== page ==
Should your synthetic ice rink be indoors or outdoors?
A few decades ago, this was not an option if you wanted your personal ice rink.
Ice rinks were always outdoor options as you would skate on a frozen lake or create your backyard ice rink.
These backyard ice rinks need several steps.
Take some tarp, some wood, lots of water, and the right temperature.
If everything goes right, you should have a rink that lasts the winter.
The creation of refrigerated rinks meant that ice could now go indoors.
You currently have hockey, figure skating, curling, and other ice sports indoors.
Indoor refrigerated ice rinks eventually came to the home, allowing smaller spaces this luxury.
However, refrigerated rinks can be expensive and difficult to set up.
For many, this is a niche, luxury item mainly for the rich that love skating.
Synthetic Ice Changed the Game.
At some point, you must have heard about – or skated on – synthetic ice (or artificial ice).
The surface (or panels) are made of a skatable polyethylene material that connects on the floor like puzzle pieces.
There are many providers (and a few imitators) currently being sold on the market.
PolyGlide Synthetic Ice is manufactured with a proprietary blend that provides optimal glide and performance and limits skate blade wear.
These materials allow for the best skating experience.
Synthetic ice panels were mainly used in malls or large training centers.
However, advancements in design allow them to be customizable.
Now, the everyday skater can have a rink at home if they choose.
Best of all, these rinks could be indoors or outdoors.
The Benefits of Synthetic Ice Rinks
Synthetic ice rinks have distinct advantages over their refrigerated or natural counterparts, whether indoors or outdoors.
- You won’t need to depend on the weather like natural rinks, for starters. These rinks need the First Freeze to make their rink solid. Your synthetic ice rink comes right out of the box, ready to skate.
- You’ll save the water and energy it takes to set up alternative rinks outdoors. With your synthetic ice rink, you can install it indoors or outdoors while saving your water bill. This simple change makes synthetic ice a long-term, ‘green’ option.
- High-quality synthetic ice is competitively priced. However, the cost is nothing compared to the costs involved with an outdoor or indoor rink. This needs rented (or bought) refrigeration systems, installation, and maintenance.
- Synthetic ice rinks are highly durable, lasting up to 10 years or more with proper care. Imagine spending money on other rinks over ten winters!
- Rinks are customizable. You can have circular rinks, rectangular rinks, and much more. Since you’ll have tiles at specific dimensions, space is not an issue.
Synthetic ice is as simple as ordering and installing, but you’re here to decide whether your rink should be inside or outside.
Should My rink be Indoors or Outdoors?
Outdoor and indoor rinks have similar benefits.
Both are great ways to improve your endurance and strength.
For instance, skating improves your lower body and core.
It’s also essential to improve your skills, speed, and agility.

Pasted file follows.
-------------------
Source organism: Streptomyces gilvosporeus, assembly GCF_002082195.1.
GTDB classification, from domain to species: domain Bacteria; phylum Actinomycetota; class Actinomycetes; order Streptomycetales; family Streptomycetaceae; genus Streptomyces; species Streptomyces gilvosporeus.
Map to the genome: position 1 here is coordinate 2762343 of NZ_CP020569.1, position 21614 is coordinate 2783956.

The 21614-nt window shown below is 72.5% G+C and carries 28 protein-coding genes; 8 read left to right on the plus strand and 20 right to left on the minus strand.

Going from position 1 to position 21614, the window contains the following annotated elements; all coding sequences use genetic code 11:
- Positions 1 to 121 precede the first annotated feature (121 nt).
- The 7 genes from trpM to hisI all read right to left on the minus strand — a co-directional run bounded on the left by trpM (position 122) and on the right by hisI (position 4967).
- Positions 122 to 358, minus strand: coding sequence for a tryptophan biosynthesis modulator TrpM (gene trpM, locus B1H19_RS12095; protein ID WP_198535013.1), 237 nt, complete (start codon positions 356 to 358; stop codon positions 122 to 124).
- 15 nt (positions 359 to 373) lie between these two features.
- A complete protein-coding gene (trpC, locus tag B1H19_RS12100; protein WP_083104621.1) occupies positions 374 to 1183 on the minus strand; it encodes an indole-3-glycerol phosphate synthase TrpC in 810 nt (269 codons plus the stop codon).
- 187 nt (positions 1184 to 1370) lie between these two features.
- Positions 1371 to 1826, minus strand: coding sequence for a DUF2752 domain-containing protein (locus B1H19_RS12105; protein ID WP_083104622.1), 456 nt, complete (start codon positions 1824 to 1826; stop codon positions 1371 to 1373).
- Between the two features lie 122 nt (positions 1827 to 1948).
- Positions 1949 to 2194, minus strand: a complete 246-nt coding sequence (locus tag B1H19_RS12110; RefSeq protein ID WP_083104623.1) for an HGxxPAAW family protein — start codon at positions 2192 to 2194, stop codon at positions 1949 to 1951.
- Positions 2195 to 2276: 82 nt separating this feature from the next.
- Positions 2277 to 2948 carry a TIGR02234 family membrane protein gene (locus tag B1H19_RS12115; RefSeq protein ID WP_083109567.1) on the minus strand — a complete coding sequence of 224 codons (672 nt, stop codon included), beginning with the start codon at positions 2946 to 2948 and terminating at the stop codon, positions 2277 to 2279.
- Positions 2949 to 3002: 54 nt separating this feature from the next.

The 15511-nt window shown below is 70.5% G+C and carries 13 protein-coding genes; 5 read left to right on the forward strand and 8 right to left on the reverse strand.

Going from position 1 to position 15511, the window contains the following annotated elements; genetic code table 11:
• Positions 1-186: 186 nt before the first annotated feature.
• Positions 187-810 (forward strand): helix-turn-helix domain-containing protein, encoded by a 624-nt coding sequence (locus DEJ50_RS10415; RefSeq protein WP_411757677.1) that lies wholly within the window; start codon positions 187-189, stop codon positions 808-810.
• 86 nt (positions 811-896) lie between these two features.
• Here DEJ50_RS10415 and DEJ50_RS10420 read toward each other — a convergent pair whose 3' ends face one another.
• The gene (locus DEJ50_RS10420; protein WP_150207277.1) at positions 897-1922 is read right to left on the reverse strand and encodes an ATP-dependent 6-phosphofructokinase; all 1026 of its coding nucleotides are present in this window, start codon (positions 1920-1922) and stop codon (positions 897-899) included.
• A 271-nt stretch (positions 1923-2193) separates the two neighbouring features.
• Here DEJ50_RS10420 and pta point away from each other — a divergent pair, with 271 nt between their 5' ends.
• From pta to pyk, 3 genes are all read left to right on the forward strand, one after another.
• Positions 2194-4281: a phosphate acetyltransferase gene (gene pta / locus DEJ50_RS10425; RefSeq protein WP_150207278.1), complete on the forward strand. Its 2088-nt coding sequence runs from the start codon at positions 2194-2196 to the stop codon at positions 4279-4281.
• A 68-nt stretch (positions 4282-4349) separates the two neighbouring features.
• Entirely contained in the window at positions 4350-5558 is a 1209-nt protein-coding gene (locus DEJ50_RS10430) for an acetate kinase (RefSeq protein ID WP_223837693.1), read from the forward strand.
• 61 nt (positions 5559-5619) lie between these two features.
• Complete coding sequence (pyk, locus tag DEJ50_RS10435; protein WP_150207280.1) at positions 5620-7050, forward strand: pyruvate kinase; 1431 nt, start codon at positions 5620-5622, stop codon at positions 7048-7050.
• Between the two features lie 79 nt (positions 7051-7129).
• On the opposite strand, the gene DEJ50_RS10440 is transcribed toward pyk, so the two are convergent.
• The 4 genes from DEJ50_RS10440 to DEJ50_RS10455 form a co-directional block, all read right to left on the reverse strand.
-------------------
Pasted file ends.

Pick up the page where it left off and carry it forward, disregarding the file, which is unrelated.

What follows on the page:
They are both easy to install and maintain.
Despite these similarities, each location will have some added benefits.
Synthetic Ice Rink Indoors - Benefits
A synthetic ice rink indoors may sound like a massive rink for competitive hockey, but it isn’t.
When we use the term ‘rink,’ we mean any space that allows you or others to skate, even if it’s a small distance.
If you have a large room, barn, or indoor complex, that’s great.
However, indoor rinks have the advantage of scaling down, so a spare bedroom or garage is excellent too.
If you have kids passionate about hockey or figure skating, you can create a small indoor rink so they can practice specific skills like stick work or shooting.
Indoor rinks are also out of the elements.
The cold is one of the charms of ice skating, but some people prefer to avoid the chilly weather.
An indoor ice rink gives you more control over the temperature or swings in the weather like rain.
Falling snow can also freeze your rink if you forget to cover it.
With an indoor rink, you can have cool (or toasty) training sessions during the winter.
Since your synthetic ice allows for training year-round, you can avoid those scorching summer days too.
You can adjust your temperature to emulate conditions in competitive play.
These rinks also have the added benefit of security and safety.
Sometimes, skating can become competitive, which is a good thing.
However, you will still want to watch your little ones to avoid injury.
An indoor skating space means the kids can be active and constructive while safely inside.
With the evolving world due to the pandemic, an indoor rink at home limits the interaction of the skaters in the house, which may be the safer option in the short term.
Synthetic Ice Rink Outdoors – Benefits
So what about outside?
When we think about at-home rinks, outdoors is where it’s at.
For starters, you can place your synthetic ice tiles almost anywhere outdoors.
Driveways, backyards, decks, and even cul-de-sacs can be converted into an outdoor rink.
We’ve even seen rinks installed on top of pools! Like indoor rinks, you have lots of flexibility thanks to set dimensions with synthetic tiles or panels.
Unlike indoor rinks, you have the possibility of scale.
Some people have large backyards that are begging for a massive outdoor rink.
Larger outdoor rinks mean skaters can build endurance and strength much faster.
Outdoor rinks allow for more skaters and even some 3-on-3 action.
This can help skaters become match-fit and more passionate about the game.
Outdoor rinks mean that skaters need to face the elements.
Skating in the cold can help them acclimate to the cold rinks of competitive play.